Gothic & the Books I like to Read


What are your favourite books? It's a question that immediately touches on who you are. Like your taste in food (homegrown) and music (contemporary folk), or the way you wear your hair (a 'don't know what to do with it' messy). It's a question my middle son asked me the other day. At 17, he's into Goethe, Karl Marx, Tolkien and Agatha Christie. He also plays classical piano and Death Metal and Spanish classical guitar. And yes, he's got long flowing hair. We've just bought his A Level texts; they include The Handmaid's Tale and The Road. I was so happy that he'll be reading such brilliant, thought-provoking and emotionally resonant books.

It's reminded me just how much I loved The Road. I read it years ago in one sitting, so enthralled by its depiction of a father's love, that I stayed up till 4 am, crawling out of bed three hours later to do the school run with the story and words still filling my head. Yes, I was frustrated by the plot, but utterly seduced by the poetic quality of McCarthy's words. After years of raising a family and juggling work only to fall exhausted into bed, it is, I think, the book that got me back into both reading and writing.

Words are amazing, yet in speech, it's how you speak that counts. The voice, the face, the connection to your audience - body language is nine tenths of the content. The words in traditional spoken stories are in the moment, economical and vivid, or full of the fun and the rhythm of sounds we relish. But in a book? Well, there's a whole new dimension. Because on the written page the reader can go back over it again and again and the process is more measured, judged. It has to live up to the ultimate test - do I want to turn the page? It's kind of scary, writing.

I'm really bad at reading. For years I was a painfully slow reader. I have to hear each word in my head as I try to visualise the sentence and connect with the meaning. As a child I struggled with books, even though I loved them - the letters were colours and shapes dancing in front of me, a torment I longed to unravel. Then at 17, like my son, I fell in love with Tolkien. I'd gone to work as an au pair in Germany. I was a long way from home but fortunately I'd packed one book - a second-hand bumper edition of Lord of the Rings. It was a world that blossomed in my head, and that summer, I spent every spare moment immersed in it.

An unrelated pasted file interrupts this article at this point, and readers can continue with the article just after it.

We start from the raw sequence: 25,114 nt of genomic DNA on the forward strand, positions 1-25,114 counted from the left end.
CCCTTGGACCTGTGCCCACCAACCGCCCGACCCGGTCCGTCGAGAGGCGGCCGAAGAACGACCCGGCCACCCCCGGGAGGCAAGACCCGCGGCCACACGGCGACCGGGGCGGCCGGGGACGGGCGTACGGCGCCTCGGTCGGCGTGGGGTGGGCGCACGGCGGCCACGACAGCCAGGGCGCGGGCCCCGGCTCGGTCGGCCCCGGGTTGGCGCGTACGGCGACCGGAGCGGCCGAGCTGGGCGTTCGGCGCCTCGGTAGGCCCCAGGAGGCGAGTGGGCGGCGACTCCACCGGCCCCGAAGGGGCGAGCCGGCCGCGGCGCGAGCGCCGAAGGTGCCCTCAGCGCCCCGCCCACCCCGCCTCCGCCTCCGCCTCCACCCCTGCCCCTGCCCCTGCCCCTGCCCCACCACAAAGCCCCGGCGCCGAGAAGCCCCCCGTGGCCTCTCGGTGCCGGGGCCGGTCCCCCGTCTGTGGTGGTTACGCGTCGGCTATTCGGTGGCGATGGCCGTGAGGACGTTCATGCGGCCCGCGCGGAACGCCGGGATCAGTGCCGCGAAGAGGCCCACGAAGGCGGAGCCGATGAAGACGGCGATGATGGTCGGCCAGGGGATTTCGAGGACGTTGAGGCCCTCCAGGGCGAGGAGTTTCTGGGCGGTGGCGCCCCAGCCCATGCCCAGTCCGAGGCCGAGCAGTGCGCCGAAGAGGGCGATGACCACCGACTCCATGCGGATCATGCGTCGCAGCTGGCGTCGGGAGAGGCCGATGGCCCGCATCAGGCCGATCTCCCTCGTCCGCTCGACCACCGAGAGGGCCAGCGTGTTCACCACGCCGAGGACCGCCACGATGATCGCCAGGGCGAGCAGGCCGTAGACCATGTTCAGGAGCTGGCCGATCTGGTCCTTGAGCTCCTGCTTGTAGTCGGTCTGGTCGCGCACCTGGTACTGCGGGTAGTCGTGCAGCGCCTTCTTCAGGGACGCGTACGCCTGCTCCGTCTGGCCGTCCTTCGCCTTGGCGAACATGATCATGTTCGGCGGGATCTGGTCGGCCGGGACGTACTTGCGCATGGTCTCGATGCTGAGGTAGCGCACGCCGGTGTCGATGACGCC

Since then, family and work allowing, I've devoured romance, thrillers, literary classics and factual books on history, science and nature. Jean Plaidy, Stephen King, Roald Dahl, David Attenborough, the Brontë's... Oh, my word, Wuthering Heights quite changed my view of how a hero should behave. How could Heathcliff be so charismatic and yet such a monster? Thérèse Raquin, by Émile Zola, was another book that shocked me - an intense story of an unhappy wife plotting against her husband. It had passion, beauty, intrigue and an encroaching horror that lingers long after its tragic conclusion. It's an early domestic suspense with a gothic feel set in the claustrophobic backstreets of Paris. And a page turner. I realised that literary and accessible weren't necessarily incompatible.

When I say gothic, I don't mean Victorian vampires and grotesque gargoyles peering down from cathedral rooftops. I mean something that teeters on the edge of humanity. Dark emotions, dangerous possibilities, ambiguity and psychological horror. The horrors of the mind are more terrifying than the creatures and half-humans that headline the classic tales of gothic. Gothic is a frame of mind, strong on story, but steeped in language, atmosphere and setting. Often it's highly visual, a metaphor for the almost physical thrill of the forbidden. It's seductive even when you know the characters are wicked. The excitement comes from what a character might do in spite of their better instincts. It's like eating an expensive bar of dark chocolate - moreish and bitter sweet. Gothic is where beauty and terror thrive in the same place. I've been reading Michelle Paver, Andrew Hurley, and I'm just about to start Shirley Jackson's The Haunting of Hill House - just in time for Halloween...

I'll be at the Repton Literary Festival on Friday 26th October. At 4pm I will be talking about Cuckoo, playing with gothic and my journey from traditional oral storyteller to author. And at 8pm I will be performing my latest storytelling set - Gothic Tales, a collection of traditional British folktales with a dark twist. If you're at the festival, and see me, do say hi and I'd love to hear about any books you'd recommend. This is my current TBR pile: